Lethbridge Herald, The (Newspaper) - March 28, 1973, Lethbridge, Alberta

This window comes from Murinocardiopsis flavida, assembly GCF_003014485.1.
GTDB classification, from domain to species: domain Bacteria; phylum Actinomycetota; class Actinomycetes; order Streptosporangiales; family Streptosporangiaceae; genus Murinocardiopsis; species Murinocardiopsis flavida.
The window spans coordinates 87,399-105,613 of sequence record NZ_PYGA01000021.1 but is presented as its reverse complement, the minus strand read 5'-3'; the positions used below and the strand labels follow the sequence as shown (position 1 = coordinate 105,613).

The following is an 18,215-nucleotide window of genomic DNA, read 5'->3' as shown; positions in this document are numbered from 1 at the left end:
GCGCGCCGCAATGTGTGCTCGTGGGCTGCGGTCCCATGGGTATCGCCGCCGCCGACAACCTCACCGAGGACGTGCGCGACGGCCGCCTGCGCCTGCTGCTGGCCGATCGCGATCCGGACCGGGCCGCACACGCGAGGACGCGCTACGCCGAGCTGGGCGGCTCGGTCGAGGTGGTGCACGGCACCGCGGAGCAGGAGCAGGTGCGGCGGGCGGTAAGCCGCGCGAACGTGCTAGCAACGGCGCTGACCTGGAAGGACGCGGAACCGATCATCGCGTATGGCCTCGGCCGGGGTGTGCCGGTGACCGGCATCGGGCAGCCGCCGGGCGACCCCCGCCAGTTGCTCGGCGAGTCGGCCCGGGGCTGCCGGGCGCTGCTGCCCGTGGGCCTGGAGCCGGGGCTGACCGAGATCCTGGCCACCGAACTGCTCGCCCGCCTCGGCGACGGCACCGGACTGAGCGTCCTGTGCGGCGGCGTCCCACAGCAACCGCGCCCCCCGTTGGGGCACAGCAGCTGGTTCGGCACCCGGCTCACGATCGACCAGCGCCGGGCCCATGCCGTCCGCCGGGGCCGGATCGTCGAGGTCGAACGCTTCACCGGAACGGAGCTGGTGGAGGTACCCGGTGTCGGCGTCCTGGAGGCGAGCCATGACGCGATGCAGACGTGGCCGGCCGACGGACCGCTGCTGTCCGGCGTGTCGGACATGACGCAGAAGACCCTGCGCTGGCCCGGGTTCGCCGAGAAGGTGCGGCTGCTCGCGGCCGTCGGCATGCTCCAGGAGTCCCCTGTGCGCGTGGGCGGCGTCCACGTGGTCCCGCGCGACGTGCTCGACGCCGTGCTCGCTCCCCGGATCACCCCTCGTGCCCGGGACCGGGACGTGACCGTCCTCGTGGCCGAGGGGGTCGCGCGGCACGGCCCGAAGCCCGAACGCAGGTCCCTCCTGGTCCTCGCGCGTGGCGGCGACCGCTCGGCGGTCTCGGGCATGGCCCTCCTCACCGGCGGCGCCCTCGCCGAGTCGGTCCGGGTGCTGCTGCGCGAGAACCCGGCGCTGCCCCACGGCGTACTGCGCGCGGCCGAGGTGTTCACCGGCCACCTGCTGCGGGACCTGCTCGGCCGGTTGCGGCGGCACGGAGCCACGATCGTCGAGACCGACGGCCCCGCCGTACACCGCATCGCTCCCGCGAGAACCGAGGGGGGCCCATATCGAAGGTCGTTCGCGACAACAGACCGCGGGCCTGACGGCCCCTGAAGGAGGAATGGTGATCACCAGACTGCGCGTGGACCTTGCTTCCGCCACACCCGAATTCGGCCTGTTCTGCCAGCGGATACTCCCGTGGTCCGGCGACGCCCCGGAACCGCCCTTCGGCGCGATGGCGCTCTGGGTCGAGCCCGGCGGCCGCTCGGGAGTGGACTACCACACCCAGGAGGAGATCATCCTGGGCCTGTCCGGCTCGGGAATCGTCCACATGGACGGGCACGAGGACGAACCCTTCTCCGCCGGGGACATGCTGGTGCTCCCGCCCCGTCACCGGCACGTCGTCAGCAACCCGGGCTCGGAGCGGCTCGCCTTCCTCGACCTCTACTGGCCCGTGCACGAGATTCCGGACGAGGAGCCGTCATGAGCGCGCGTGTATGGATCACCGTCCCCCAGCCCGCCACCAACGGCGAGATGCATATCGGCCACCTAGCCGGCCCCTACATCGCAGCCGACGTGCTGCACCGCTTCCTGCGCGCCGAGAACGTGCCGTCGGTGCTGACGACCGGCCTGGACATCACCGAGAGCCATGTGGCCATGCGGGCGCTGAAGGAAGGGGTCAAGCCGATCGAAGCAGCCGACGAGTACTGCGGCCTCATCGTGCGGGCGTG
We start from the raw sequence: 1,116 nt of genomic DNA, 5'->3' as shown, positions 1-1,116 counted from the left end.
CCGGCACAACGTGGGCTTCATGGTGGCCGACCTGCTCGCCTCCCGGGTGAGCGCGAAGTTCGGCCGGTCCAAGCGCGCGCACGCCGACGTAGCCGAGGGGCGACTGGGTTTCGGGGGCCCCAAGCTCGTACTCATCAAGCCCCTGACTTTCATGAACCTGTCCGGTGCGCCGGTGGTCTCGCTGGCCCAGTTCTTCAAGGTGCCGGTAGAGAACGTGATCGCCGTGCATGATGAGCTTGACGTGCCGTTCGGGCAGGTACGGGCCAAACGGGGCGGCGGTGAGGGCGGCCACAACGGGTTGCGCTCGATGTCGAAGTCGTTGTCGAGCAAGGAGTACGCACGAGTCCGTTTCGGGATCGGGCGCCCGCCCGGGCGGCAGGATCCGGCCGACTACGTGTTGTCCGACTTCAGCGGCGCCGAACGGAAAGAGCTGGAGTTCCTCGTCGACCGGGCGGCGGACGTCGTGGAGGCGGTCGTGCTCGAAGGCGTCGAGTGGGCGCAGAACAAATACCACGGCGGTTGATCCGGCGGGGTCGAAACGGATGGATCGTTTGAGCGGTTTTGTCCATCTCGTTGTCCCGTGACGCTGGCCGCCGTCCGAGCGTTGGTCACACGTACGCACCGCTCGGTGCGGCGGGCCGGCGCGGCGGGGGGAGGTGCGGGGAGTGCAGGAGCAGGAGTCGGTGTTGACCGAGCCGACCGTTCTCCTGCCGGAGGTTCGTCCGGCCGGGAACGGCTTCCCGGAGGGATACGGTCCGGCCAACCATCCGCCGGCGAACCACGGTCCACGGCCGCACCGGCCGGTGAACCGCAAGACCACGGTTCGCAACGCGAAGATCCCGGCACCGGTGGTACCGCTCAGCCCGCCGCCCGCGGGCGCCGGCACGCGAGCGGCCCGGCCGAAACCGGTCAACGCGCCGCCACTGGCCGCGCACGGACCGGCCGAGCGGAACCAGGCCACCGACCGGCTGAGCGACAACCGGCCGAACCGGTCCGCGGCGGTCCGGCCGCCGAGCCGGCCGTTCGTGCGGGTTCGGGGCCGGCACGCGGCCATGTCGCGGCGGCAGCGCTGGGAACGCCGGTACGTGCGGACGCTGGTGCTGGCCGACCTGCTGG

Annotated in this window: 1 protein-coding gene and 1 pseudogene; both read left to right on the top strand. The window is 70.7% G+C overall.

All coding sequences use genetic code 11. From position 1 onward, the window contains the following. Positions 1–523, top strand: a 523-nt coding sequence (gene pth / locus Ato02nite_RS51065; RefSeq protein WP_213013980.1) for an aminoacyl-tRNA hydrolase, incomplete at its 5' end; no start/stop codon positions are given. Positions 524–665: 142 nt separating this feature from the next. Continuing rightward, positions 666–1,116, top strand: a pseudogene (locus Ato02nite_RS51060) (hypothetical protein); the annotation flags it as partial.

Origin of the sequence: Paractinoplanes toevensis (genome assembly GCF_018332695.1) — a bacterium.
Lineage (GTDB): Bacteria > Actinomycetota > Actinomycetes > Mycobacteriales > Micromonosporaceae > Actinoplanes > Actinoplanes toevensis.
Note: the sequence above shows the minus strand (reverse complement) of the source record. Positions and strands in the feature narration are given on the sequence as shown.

2 TH( IETHBRIDOE HERAID y, MorcS in Sex books TORONTO (CP) Two The second of the two written by former has sold more than Xaviera Hollander have copies in the metropoli- ordered off the shelves of area. ropolitan Toronto hook have labelled the books by under the Criminal 'Metro Toronio News definition of "undue ex- which ciislributes the of sex." books in the city, was given Ramm, Miss Hollander's ders Tuesday to cease called Ihe ban silly. eries of the books books have sold more The tvvo books, 17 million copies inter- Hooker and its sequal since the introduction navo sold well in the the first one 14 months ago. Coivurd burial KINGSTON, Jamaica the funeral has not. been de- ter) Playwright, author "To have been buried in composer Sir Ncel Coward is would have te buried ip Jamaica where Sir Noel best, Mrs. died said. Joan Hirst, his personal had been speculation resentative in Britain, said the body would be flown to London that a da'.e and for burial. Search called NEW YORK (AP) The j Tuesday because of the Unitcd States Coast Guard coverage given the area called of! its week-old finding other survi- for survivors of the sunken wegian freighter Norse only known survivor of and for a second ship that Norse Variant is Stein Ga- have gone down in the 23, an engineman. He area., A coast guard spokesman said early today that the flown to Oslo, Norway, Tuesday night for a reunion was cancelled as of lis family. Nuclear sub ban Bargaining right of PSAC may be broadened Says Brando tuon't accept Oscar A girl dressed in Indian garb who identified herself "Ihe treatment of the American Indian in motion pictures ai Sashim Littlefeather tells the audience al the Academy and on television and because of the recent happenings at Awards lhat Marlon Brando would nol accept his Oscar Wounded Knee." as best actor for his role in "The Godfather" because of CALGARY (CP) Some straight-from-lhe shoulder ad- vice from a labor law expert and haggling over union de- mocracy were highlights Tues- day of the Public Service Al- liance of Canada (PSAC) con- vention. Delegates from the member union, which repre- sents federal public servants, dealt primarily with con- stitutional amendments in their second full day of business. The union is Canada's third largest. Jacob Finkelman, chairman of the federal public service staff relations board, told the convention that the provision of more collective bargajninj rights by the government wouli not necessarily mean that nego- tiations would be easier in the future. The staff relations board deals with disputes between the government and its employees. The PSAC has been calling upon the government for more bargaining right on such items as job security and pensions. ACTION PROMISED The government has prom ised, but has not yet inlroducec legislation that might expant the collective bargaining righk of the public service. Mr. Finkelman said he ex peeled a broadening cf thi cope of bargaining rigbts when amendments are forthcoming. "However I do not want you o be under any illusion that by ncreasing the scope o[ bargain- ng, the bargaining process is going to be made ajiy easier." The union democracy debats arose over a proposed amend- ment to the PSAC constitution hat would have permitted, dis- satisfied members to leava their component union. Two PSAC vice-presidential candidates were among thosa who supported the motion that would have allowed referenda jy union members. Much has been said about de- mocracy at the convention, said Ailecn Manion, one of Ihe candi- dates, but members seemed to back off when they had a chance to extend true demo- cratic rights. UNITED NATIONS, N.Y. (AP) China demanded Tues- day that nuclear submarines be barred from international wa- ters. Cliincse delegate Sha Pu placed the demand, directed mainly at the United States and Soviet Union, before a com- mittee drawing up principles to Army deserters sougJit define international waters and to regulate mining of natural resources on the ocean floor. To ensure that international seas are used for peaceful pur- poses, he said, "the first step should to prohibit the activi- ties of all nuclear submarines and thi emplacement of nuchar and all other weapons in the area." HERLESHAUSEN, West Ger- many (Reuter) West German border officials said Tuesday them by travellers crossing the frontier, an East German mili- tary policeman had also prob- night an intensive hunt is in ably been killed. progress in East Germany for 1 A spokesman at this Hesse three Soviet soldiers appar- ently Red Army ported to have killed two Soviet military policemen. According to accounts given state border crossing said the three Soviet soldiers were ap- parently from a Soviet military training camp at Ohrdnif, near Erfurt. Surprise amendment forces more debate Old age pension bill passage stalled Date extended for car plaJtes EDMONTON (CP) The deadline for Alberta motorists to obtain new license plates for their vehicles will be ex- tended to the end of April from the current final date of March 31, Highways Minister Clarence Copithorne said Tuesday. OTTAWA (CP) Com- mons went into overtime Tues- day night determined to pass a bill to increase old age pensions but gave up at p.m., frus- trated by the surprise proposal of an amendment by Roch La- Salle The House usually rises at 10 p.m., but all parties had agreed to extend the time. The bill would increase old age pensions to a month from ?82.BB. The debate re- sumes today with presentation RC heads told to prepare Retirement announced EDMONTON (CP) Walter Nobbs said Tuesday he will re- tire as chairman cf Alberta's Public Utilities Board June 20. The 64-year-old. Mr. Nobte lias been chairman of the body, which sets rates for utilities in the province, since 19G7 when he succeeded former chairman R. D. Henderson. Messmer gov't resigns PARIS (Reulcr) The gov- ernment of Premier Pierre Messmer resigned today in a traditional post-election move allowing for wide-ranging cabi- net changes. The resignation followed gen- eral elections earlier this month in which the governing Gaullisls and their allies dropped 100 seats in the National Assembly and saw their over-all majority cut to about CO seats. Informed sources said Mes- siticr, who became premier last July, will be reappointed to the premiership probably ncxl Monday. Fulbright ivants explanation WASHINGTON (AP) Now that United States troops are only two days away from leav- ing South Vietnam, Senator J. W. Fulbiight wants to know how the Nixon administration justifies continued U.S. bombing missions in Cambodia. Fulbright, chairman of the Senate foreign relations com- mittee, asked the adminis- tration to explain its Cambodian policy, or "I sec no course other than a full public hearing with the secretary of state to explore this subject in depth." Diary cf Lieut. Col. G. A. French, Officer Commanding N.W.M. Police 1874. WEDNESDAY, AUGUST 19th: Marched about 9 a.m. to a 2 miles northwest cf cur old camp, termed a depot there leaving Constable Sutherland and 7 men, some of whom were sick, also a half-breed. Also left 28 sick and weak horses and a dozen wagons. Marched 12 miles more in the afternoon and camped on creek. Wo invite people who may know anecdotes or have known some of the original N.W.M.P. to stnrl this information so that it might be incorporated into our biographies. Your interest is appreciated. Ih We offer our CONGRATULATIONS To the Sludenls of Hamilton Junior High retracing of this Irek of Ihe N.W.M.P. SASKATOON (CP) The adership of the Roman Cath- ie Church should irnmediale- start to prepare the whole hurch to accept a married argy, Rev. R. P. McBrien of oston said Wednesday. Father McBrien, theology rofessor at Boston College, old the western conference of riests that the "obligation of lerical celibacy" is based, on a aw of the church, not on a law God. HGHT AFFIRMED He said the Second Vatican Council affirmed the right to narry is "universal and inviol- .ble" end, consequently, sac- ed orders BO longer should be cgarded as an impediment that nullifies a marriage. "The right to marry must always remain in the diposition if the person and since this change will eventually come ibout, the leadership should be- >in now to prepare (hs general membership of the whole church so that they will easily, and for the right reason, accept married clergy." Father McBrien said Roman latholic clergy are showing wide-spread dissatisfaction with church authority and with the rigid enforcement of traditional life-styles. This is supported by the res- KnaJon c( thousands of priests during Ihe test lev; yesrs. "Tne sharp decline in candj dales for the ministry and the clergy's indifference lo voca- tional recruitment are ever more ominous indications oi what is he said. Accordingly, the church mus recognize the need for a variety f ministerial life-styles and or drawing these priests more into the decision-making rocess. Unilateral decisions eman- tiug from a monarchiai under- tabling of the church must ield to truly consultative and ven deliberate decision-mak- ig." Father McBrien said consul- ation is derived from the na- ure of the church and from he "conviction lhat tha gifts f the spirit are available to 11." He added it was essential that jriesls and others in the dioc- ese have some "meaningful Canada Trust 3rd Ave. and 7lh Si. S. "People Helping People" FOR SALE BY TENDER TYRONE FEED LOT Recently built. 1500 head capacity feed lot. Exceptional water supply, fn full opera- tion. Convenienlly locaied 14 milei cost of lloydminsler, Saslc. Hfghcsi or any lenrfer not ncceisarily accepted. Tor furlhsr details conJoet: GEORGE McTONE Box 213 Laihfcum, SasV, Phone 306-265-3621 or JOHN KER Box 151 Luthburn, SasU. Phone 306-285-3664 role" in the selection of church leadership. Referring to pastoral minis- trios, Father McBrien said Bishops are clearly given the pawer to innovate, without re- striction, for the good of souls. "This would include the es- tablishment of team ministries, floating parishes, student com munilies, professional or occu- pational lie said. "The only necessary elemenls for a parish are an identifiable community and a stable loral office; determined huild. ings or defined territory are ol secondary importance." Crown prosecutor's study on Davy lead to inquiry EDMONTON (CP) Ben a crown prosecutor with the Alberta attorney-gen- eral's department, told a judi- cial inquiry Tuesday he con- ducted a study of the back- ground of F. J. E. Davy and started the procedure which !ed to Mr. Davy's seizure. The inquiry, which enters the seventh day is to deter- mine whether there was any improper conduct on the part of government officials or offi- cials of the Workmen's Com- pensation Board in the deten- tion of Mr. for 35 days at a mental hospital. Mr. Casson said several pos- sibilities were considered to have Mr. Davy examined by a doctor, but did not think the 35-year-old surveyor would vol- untarily permit a doctor's psy- chiatric examination. He elect- ed to proceed under a section of the Mental Health Act that could al'ow one doctor to sign a certificate requiring further examination at the Alberta lies- pit al. Mr. Casspn is expected to comolete his testimony today. Mr. Davy claimed lie was de- tained without reason at the Al berta Hospital because he com- plained ot receiving unfair treatment at the hands of the WCR, .0 the list to be exterminatei and' heading the list should b (labor minister) Dr. Bert Ho hoi.1 Mrs. Lorieau testified lha Mr. Davy used the word "ex terminated" and not "kill1' an earlier witness had testifiet She said she had no know edge of whether exterminatio meant death or political exter mination as in an election de feat. Roy lion department, l.aad with thei WCB, had told the inquiry Won- j day he was told Mr. Davy was! going to kill Dr. Hohol and Mr. I Packer, Mrs. Lorieau repeated that; the precise term used was "ex-! terminated." Mr. Davy, conducting f Mr. LaSalle's amendment. The Commons did manage to iass one piece of legislation on o the Senate during the day. The bill increases maximum war veterans allowances to a month for married and for single from and espcclively. Most of the day's debate was on Social Credit amendments to he old age pension bill. Their five amendments would lave increased the minimum monthly pension to S200, low- ered the age of eligibility to 60 "roni 65 and given an automatic pension to the spouse of a per- son meeting the age require- cnt. The amendments also would have lowered the age of for handicapped per- sons to 50. ARGUE PROCEDURE Long procedural arguments by members of all four Com- mons parting ended in a lengthy decision by Deputy Speaker Gerald Laniel Salaherry) to reject the amend- ments. He argued that they would increase the expenditures proposed by the government, which contravened the rules ol parliamentary procedure. An opposition party could propose amendments to cut governmenl expenditures but could not pro- pose amendments to increase them. Tile persistence of Soda' Credit in press nu their amendments caught Ncv, Democrats on the horns of a pe culiar dilemma. While in favor of hastening passage of the bill, the NDP could not disagree with propos als aimed at increasing its ben- efits, something they also havi proposed. Weather and road report SUNRISE THURSDAY SUNSET H L Pre I.ellibriilge..... Pincher Creek Medicine Hat 5rande Prairie Janff......... Calgary....... ricloria....... 'enticton...... 'rince George "amloops 'ancouver Saskatoon...... Icgina Viunipeg 'oronto....... Ottawa....... Montreal St. John's...... JharloHetown 'redericton Chicago....... v York..... Sfiami........ ,0s Angeles .as Vegas Phoenix No progress tn ill, own cross-examination, asked if he could have meant to de- stroy the individual politically. "If that was your intention to say lhat, then I wish that's what yoii would have Mrs. Lorieau replied. Mr. Justice J, V. H. Milvain ruled Mr. Davy was giving evi- dence and not cross-examining when he said the word exter- minated could have been mis- nuns dispute VICTORIA (CP) A dispute between factions of a smal Roman Catholic order of nun moved into its 13th day tod a with no sign of an end to a si i in by three dissident members Itemi De Rao, Bisfop of Vic loria, has offered to mcdiot the complicated, decade o! dispute but ho was out of towi Tuesday and no date had bee set for a meeting with the 39 35 37 37 40 38 35 62 53 39 53 50 SO 32 43 -ondon 54 3erlLn 59 Amsterdam 43 Moscow 57 Stockholm 46 Tokyo .03 39 22 39 40 31 38 56 57 83 60 5S 66 59 14 1.25 .03 Paris........... 59 48 72 39 I.elhbridfic, Medicine Hat, Calgary Sunny today and Thursday. Highs' today 40-15. Lows 20-30. Highs Thursday near 50. Columbia. Koolenay To- day: Cloudy becoming sunny by noon. Thursday: Sunny with cloudy periods. Highs both days around 50. Lows tonight 25 to 30. MONTANA East of Continental Divide Scattered snows south central and southeast with widely scat- tered snow showers elsewhera today. Partly cloudy toniglit and Thursday with few snow showers extreme south. Highs both days mostly 40s. Lows to- night 15 to 25. of Continental Divide Partly cloudy few showers mounlains today and Thursday. Highs bolh clays 40s. Lows to- "night 20s. An invitation to visit 'Ths Boys' ot 7 And See The Display Of Irrigation Equipment (Wheel Mowers and Pump Units) 9 Knight Aoggie Wagons Crown Rock Pickers Geh! Mixer Mills O Edwards Rod and Chisel Plows GENERAL FARM SUPPLIES COUTTS HIGHWAY PHONE 328-1141 OFFICIAL AS OF A.M. TODAY COURTESY OF AM A AH highways in the Lcth- bridge district are bare and dry and in good winter driving condition. Highway 1, Trans Canada anne Lorieau that Mr. Davy told her in a telephone con- versation John Packer's name should be added to the list of those who should be "extermin- ated." Mr. Davy worked briefly on Mr. Packer's federal campaign for the New Democratic Party in 1972, but was asked to leave, said Mrs. Loreau, on NDP j campaign worker. After being nsked to Icnve, she said Mr. Davy lold her, sliotild be adder! construed. groups. Attorney general Mcrv! 0" March 22, three of 11 under questioning from j nuns, members of the Society of the Love ot Jesus, delicti an order from the prioress, Sister Leonette Hoesing, and chose to The inuuiry was told by Di-1 crown attorney William Me- Gillivray, said he asked his de- partment to conduct an inves- tigation into Mr. Davy's con- duct after Dr. Robert Woolstcn- crolt, registrar with the College of Physicians aud Surgeons ex- pressed concern that Mr. Davy might be dangerous. Mr. Leitch said he had noth- ing to do with Mr. Davy's sei- zure and added he did not put any government pressure on doctors at the Alberta Hospital remain in St. Mary's priory at suburban Colwood. The central issue in the dis- pute is the c'eetion of Sis'.er Leonelle in Mother thrca Superior dissident nuns appea'ed her ebefion in British Columbia Supreme Court but it was dismissed last April. At stake is control of more to keep Mr. Davy under cxam-jliian million in property and assets. Highway, Calgary to Banff is also bpre find dry and in good condition. Banff to nevelsloke if in good winter driving condi- tion but motorists are advised to watch for fallen rock. Banff Radium and Banff- Jasper highways are in good winter driving condition with occasional s'ippery sections. Motorists are reminded that snow tirrs or properly fifing chains are required when tra- velling in any national park or ski access road. A 75 per cent loading restric- tion has been placed on High- way 61 from the east junction r.f Highway 36 to Foremost and from 1 mile south of Foremost to Manyberries. There is also a 7o per cent loading restriction on Highway 873 from 3 miles north of Foremost to the end of Ihe pavement. A 75 per cent loading restric- tion hcs also been placed on Highway 3 from Bow Island to Medicine Hat and on Highway 62 from Ulagrtth to south of tho U.S. border. PORTS OF ENTRY (Opening ana Closing Couttj W hours; Carway o a.m. to 6 p.m.; Del Bonita 9 a.m. to 8 p.m.; liooscville, B.C. 9 a.m. lo 6 p.m.; Kingsgatc, BC.; 24 hours; Porlhill Rykerts 8 8.m lo midnight; Chief .Mountain closed; Wildhorsc, 8 a.m. to 5 p.m.